6 Investing Must-Dos to Reach Your Retirement Goals

The world of investing is full of things you shouldn't do: Don't get sidetracked by market noise; don't follow the crowd; don't put all your investing "eggs" in one basket.

That's all very well and good, but what should you be doing to take control of your retirement planning and make smart saving and investing choices?

In addition to determining your retirement goals -- and developing a long-term strategy to reach those goals -- here are six things you should do to help you remain in control of your nest egg and your future:

1. When it's time, sell a bad investment.
Everyone gets attached. Maybe, when you first owned it, an investment made a lot of money. Maybe it's your employer's company stock, or maybe you just like the name of it. On the flip side, you may hate an investment because it's handed you big losses. But you stick with it, hoping to make your money back before you sell.

Regardless of the reason, no one will judge you for ditching an investment that's no longer good for your portfolio. The bottom line is that your portfolio should represent the most appropriate investments for your personal situation. Don't worry about past gains and losses -- only consider the future.

2. Embrace the "less is more" mentality.
You really don't need to hold a large number of mutual funds in your portfolio just because you can. To be diversified, it's not enough to own a bunch of funds -- you have to own different kinds of funds across different asset classes, and those funds should work together in a holistic approach to help you reach your goals. From a strictly numbers standpoint, there isn't an inherent advantage to investing in 25 funds versus five or 10. Over-investing just means more funds to track, and you could run the risk of having similar funds within the same asset class. Instead, choose the funds from each asset class that best fit your risk tolerance and investing objectives, and stick with those.

Also, you should avoid becoming over-concentrated in one fund. A good rule of thumb is to invest no more than 15 percent of your assets in any single fund.

3. Remember to rebalance.
If you're enjoying a hot streak in one asset class, it may be tempting to leave your account unbalanced and "let it ride." But remember, streaks end, and you've selected a diversified allocation because it helps alleviate risk.

Rebalance your account regularly to bring it back in line with your allocation -- one based on your risk tolerance, investing timeline and market conditions. If you don't rebalance, you're reducing the benefits of diversification and disregarding your own investing needs.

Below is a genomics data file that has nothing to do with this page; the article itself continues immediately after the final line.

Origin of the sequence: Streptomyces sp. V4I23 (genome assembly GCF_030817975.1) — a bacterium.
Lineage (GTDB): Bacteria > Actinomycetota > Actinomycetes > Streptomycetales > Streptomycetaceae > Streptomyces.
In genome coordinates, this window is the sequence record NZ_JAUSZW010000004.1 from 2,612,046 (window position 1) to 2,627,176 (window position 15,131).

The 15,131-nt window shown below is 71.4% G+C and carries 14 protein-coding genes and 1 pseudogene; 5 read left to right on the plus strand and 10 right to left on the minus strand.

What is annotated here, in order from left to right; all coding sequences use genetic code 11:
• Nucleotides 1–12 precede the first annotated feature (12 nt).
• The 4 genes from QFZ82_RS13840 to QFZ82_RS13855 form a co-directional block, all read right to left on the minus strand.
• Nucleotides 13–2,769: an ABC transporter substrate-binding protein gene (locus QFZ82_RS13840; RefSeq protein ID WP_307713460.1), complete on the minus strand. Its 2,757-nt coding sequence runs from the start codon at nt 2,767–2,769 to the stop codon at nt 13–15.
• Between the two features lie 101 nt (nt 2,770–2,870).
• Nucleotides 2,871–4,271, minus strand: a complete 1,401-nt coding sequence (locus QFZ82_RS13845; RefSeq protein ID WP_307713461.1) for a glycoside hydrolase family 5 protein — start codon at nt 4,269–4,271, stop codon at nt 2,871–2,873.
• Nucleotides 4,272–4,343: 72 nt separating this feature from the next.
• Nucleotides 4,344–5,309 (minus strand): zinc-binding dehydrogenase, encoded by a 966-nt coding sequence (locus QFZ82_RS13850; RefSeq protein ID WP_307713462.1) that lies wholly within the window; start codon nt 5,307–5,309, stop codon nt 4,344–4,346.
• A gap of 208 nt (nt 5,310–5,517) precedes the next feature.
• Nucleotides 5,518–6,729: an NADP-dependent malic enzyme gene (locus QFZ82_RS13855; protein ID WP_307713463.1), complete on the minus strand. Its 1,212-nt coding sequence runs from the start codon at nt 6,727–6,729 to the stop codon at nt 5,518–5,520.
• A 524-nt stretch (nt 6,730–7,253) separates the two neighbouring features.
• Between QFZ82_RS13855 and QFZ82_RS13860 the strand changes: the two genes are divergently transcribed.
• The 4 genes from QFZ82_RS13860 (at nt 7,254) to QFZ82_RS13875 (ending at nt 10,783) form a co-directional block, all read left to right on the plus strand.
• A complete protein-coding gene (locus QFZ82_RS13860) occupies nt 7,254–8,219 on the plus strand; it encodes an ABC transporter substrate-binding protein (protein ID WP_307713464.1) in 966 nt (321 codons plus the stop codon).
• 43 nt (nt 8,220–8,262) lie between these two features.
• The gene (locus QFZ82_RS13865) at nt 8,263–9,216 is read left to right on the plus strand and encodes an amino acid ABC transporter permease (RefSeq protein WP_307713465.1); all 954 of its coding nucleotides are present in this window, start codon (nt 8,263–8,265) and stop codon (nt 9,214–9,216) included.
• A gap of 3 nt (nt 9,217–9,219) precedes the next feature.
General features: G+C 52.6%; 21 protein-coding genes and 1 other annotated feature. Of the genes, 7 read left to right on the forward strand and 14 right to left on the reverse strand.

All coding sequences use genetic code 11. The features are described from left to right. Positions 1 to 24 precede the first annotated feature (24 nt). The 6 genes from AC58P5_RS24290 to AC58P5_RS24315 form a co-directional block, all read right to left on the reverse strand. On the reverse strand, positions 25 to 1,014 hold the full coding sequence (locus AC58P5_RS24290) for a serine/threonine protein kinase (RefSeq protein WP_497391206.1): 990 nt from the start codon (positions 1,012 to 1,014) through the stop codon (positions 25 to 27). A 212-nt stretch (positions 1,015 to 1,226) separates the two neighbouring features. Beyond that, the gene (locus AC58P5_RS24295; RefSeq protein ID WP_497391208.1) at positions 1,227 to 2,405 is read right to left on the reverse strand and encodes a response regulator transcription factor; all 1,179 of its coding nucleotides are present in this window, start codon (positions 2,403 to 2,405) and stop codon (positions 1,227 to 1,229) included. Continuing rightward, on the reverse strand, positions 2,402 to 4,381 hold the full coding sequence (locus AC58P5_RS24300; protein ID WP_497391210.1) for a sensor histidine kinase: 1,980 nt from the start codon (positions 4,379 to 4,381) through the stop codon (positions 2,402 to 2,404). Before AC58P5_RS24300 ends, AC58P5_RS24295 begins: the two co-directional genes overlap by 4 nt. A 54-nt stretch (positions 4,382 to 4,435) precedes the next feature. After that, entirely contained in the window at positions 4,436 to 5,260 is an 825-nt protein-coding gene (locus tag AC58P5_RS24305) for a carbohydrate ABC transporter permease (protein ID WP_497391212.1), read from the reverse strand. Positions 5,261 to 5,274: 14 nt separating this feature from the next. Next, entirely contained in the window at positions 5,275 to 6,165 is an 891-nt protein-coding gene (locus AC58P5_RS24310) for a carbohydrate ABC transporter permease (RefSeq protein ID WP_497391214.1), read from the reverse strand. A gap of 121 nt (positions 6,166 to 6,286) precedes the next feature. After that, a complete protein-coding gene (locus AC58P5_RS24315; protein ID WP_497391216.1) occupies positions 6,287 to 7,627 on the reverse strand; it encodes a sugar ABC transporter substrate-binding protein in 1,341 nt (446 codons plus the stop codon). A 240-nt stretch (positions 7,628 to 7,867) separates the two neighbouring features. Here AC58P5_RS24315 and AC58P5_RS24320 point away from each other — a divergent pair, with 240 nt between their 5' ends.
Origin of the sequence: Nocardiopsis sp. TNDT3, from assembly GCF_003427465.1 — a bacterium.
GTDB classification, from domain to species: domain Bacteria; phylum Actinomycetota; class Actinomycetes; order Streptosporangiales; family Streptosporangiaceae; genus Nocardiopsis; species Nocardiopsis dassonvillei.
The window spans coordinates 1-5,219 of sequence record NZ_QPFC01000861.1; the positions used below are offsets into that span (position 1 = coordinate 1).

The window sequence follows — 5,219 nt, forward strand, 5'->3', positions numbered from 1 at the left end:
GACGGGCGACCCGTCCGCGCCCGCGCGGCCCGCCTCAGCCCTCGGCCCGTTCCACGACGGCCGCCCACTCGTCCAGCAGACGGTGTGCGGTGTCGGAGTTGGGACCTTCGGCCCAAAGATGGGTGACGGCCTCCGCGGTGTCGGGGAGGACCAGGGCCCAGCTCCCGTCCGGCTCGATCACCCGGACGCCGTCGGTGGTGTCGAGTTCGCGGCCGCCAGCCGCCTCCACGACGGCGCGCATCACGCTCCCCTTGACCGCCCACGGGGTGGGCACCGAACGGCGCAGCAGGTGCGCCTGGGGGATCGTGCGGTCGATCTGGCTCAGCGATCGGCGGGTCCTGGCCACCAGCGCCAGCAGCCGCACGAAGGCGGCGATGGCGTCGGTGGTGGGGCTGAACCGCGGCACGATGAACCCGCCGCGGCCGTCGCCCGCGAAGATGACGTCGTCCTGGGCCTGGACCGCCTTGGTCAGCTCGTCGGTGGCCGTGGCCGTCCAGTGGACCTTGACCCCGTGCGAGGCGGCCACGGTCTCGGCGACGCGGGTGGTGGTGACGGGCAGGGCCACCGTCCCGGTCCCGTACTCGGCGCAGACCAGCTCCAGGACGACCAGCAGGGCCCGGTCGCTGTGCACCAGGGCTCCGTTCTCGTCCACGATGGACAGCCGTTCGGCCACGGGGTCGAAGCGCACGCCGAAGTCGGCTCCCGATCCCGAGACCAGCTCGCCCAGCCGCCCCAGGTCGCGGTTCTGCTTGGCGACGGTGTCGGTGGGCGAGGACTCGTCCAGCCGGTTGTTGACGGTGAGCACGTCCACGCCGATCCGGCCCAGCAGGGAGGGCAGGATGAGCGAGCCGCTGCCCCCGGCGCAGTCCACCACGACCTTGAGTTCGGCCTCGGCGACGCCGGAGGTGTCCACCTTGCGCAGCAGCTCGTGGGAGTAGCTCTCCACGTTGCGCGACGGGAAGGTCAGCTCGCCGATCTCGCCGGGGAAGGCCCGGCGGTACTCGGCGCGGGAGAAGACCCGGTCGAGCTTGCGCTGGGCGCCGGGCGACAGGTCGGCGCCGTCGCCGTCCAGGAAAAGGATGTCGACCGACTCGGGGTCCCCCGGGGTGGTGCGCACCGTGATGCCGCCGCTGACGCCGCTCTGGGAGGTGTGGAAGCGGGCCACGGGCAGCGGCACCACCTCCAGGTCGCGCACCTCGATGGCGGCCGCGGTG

4. Re-evaluate your risk tolerance.
Resist the urge to get carried away with risky investments during an upswing. Instead, remember how you've felt each time your portfolio has lost money, and stick to an investing plan that reflects your level of comfort with risk. Revisit your risk tolerance annually or whenever you experience a major life change (such as a marriage, divorce, or birth of a baby) to ensure that it's based on your current situation and feelings about risk.

5. Follow your own path.
Investing can be scary, so it's natural to want to stick with the herd. But history shows the herd isn't particularly wise. It's fueled by emotion and frenzy and generally doesn't make the safest or best investing decisions. Remember that your coworkers, neighbors, relatives and other acquaintances are in no position to understand your finances or your investing goals. Your strategy should be highly personal – there's no "one size fits all" approach.

6. Make clear-headed investment decisions based on facts.
Mutual funds don't have emotions. They don't care whether you switch to a different fund or change your allocation. Only you have emotions, so wait a few days to calm down before you make any big portfolio changes. Emotional investing without the facts will only hurt you.

This isn't an all-inclusive list by any means, but it's a good start. While the exact route to a successful retirement might look different for everyone, it's likely that most investors get there using the same map: by devising a plan, putting said plan into action and following it through. Embrace these investing behaviors, too, and you'll be well on your way to achieving your financial goals.

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  • Report this Comment On May 10, 2014, at 7:56 PM, SeanTankarian wrote:

    Selling an investment should be done before it's considered 'bad.' Always place sell stops under your long positions/above your short positions. Selling half of your position after it doubles is a way to ensure you can't lose money after the double.

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